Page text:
Time flies when a network blows through two—sometimes even three—episodes of a series per week, and thus we’ve already reached the end of Trial & Error’s first season. In a perfect world, this would be the first of many seasons for the series, but if justice should fail to prevail on that front, at least we got an ending that feels comfortably like a conclusion.

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At the end of last episode, Larry was claiming that he had indeed killed Margaret, resulting in Carol Anne screaming, “Yes!” and Mitchell setting off the champagne, which is a perfectly appropriate reaction to what appeared to be an instant win for them. But in a moment straight out of Spartacus, not only did Summer repeat her confession, but Dwayne promptly did the same. Anne did not. She did, however, walk into the courtroom backwards, providing us with one more malady for the road: backwards cheerleader syndrome, a.k.a. dystonia. And she wasn’t the only one to make a surprising entrance: moments later, Josie popped in, drink in hand, to confirm Summer’s innocence, thereby resulting in both Larry and Dwayne abruptly rescinding their confessions. (Thankfully, with no jury present, their pronouncements didn’t mean anything, anyway.)

Regrouping back at HQ, Josh decides that their best plan of action is to try and refocus the trial on Rutger by calling Carol Anne to the stand and bringing up her relationship with Rutger. It’s evident that the trial is taking its toll, as evidenced by her rash, which is spreading at a seemingly exponential rate. Seriously, it’s getting so bad that even John Stone might take pity on her. But just because she’s scratching like Grandmaster Flash doesn’t mean that she doesn’t still have game: when Josh gets her on the stand, he starts with the upper hand, but it isn’t long before she’s shifted into drama queen mode, declaring that things were so bad with Rutger that she “started to believe I didn’t deserve any better.” Her seemingly obvious theatrics inspire profound eye-rolling from Josh, but the jury has clearly had their heartstrings tugged but good, which frustrates him tremendously. Still, is he frustrated enough to actually put Larry on the stand?

Yes. Yes, he is. But even when Josh is reminded of just how darned charismatic Larry can be, he’s still not willing to risk the whole case on it without investing in a little insurance first. Enter Sebastian “I’m Not” Rappaport, played by guest star French Stewart. That’s right, 3rd Rock fans: it’s Dick and Harry Solomon, together again, and the comedic chemistry between the duo is as solid as ever, with Sebastian instructing Larry on how to keep his hands under control in order to come across a little less like a cold-blooded killer.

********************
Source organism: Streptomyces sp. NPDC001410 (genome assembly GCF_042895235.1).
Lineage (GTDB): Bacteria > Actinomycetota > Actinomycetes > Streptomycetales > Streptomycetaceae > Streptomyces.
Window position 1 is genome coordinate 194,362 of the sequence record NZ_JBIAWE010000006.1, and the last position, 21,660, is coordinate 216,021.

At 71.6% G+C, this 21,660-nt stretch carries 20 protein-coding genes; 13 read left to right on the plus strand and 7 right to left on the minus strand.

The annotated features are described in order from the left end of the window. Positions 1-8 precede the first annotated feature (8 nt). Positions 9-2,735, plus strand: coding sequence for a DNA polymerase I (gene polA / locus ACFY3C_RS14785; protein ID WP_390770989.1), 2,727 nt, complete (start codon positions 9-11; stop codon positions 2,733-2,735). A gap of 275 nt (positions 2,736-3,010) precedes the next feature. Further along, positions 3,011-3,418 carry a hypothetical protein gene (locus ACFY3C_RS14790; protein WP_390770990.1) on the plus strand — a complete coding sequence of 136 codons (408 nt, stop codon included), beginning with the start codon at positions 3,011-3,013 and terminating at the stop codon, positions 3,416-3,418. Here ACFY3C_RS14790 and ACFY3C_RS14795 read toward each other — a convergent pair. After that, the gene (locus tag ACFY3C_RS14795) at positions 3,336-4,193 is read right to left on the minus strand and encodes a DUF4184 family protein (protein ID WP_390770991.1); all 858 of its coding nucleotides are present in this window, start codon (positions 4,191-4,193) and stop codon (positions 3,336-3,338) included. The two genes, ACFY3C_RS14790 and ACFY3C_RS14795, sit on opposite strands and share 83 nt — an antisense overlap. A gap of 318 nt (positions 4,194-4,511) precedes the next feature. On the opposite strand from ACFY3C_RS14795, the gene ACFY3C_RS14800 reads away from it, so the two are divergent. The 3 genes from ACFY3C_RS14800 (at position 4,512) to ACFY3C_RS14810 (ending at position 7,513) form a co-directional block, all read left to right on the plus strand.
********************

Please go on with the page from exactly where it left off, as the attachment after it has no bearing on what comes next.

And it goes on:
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Emboldened by Sebastian’s assistance, Josh is ready for court, but Carol Anne is still as feisty as ever: even as she’s literally breaking out in front of him, she’s giving Josh some serious jazz-hands action and demanding to know, “Which way am I coming from, Josh? Which way?” But he’s so confident about how well his next move is going to play that he can’t be bothered. In his defense, his instincts are on the money: Larry reads the poem that he wrote for Margaret the morning she died, and at the conclusion of the romantic verse, Josh produces the other 316 poems Larry wrote Margaret—one for every Friday, because that’s the day they met—and the courtroom collectively swoons. With that, Josh gives Carol Anne a taste of jazz hands and takes his seat, victorious.

Not that it lasts: moments later, Carol Ann drops her own bomb by introducing the assembled masses to Harrison Wells, Larry’s real identity. It’s a huge laugh when the camera promptly cuts to Sebastian, who does little more than blink in surprise and say, “I’m gonna take off,” but it understandably sends everyone else into a tizzy, most notably Josh. Larry does his best to explain what sorts of traumas he went through in his late pre-teens that led him to Larry-cize his Harrison Wells-ness, but he knows the effect that this new revelation is likely to have on the case, hence his remark, “I don’t know about the law, but…do we get any do-overs?”

No, Larry. No, you do not. And yet after he mentions offhandedly to Josh that the only place anyone might’ve gotten the information about his birth name was from the baby pictures that he keeps in the top drawer in his bedroom, Larry unwittingly secures a reprieve for himself from Carol Anne’s bombshell. We also get to see a sneakier side of Josh when he bluffs Carol Anne into believing that he actually had footage of her swiping the photos, but it works: the jury is instructed to disregard the information about Larry’s earlier identity, as it was obtained illegally.

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So it’s all looking good for the closing arguments, right? Not really, as it turns out, but at the time it sure seemed like they were on track to a not-guilty verdict, in no small part because of Josh’s pre-scripted announcement that he needed to speak from the heart. It had to have stung him just a little bit when he realized that Larry believed that his words were spontaneous, but to be fair, just because he’d worked out his words in advance doesn’t mean that he didn’t mean them. In retrospect, though, maybe he really should’ve been spontaneous, because planning ahead still ended up resulting in Larry’s conviction.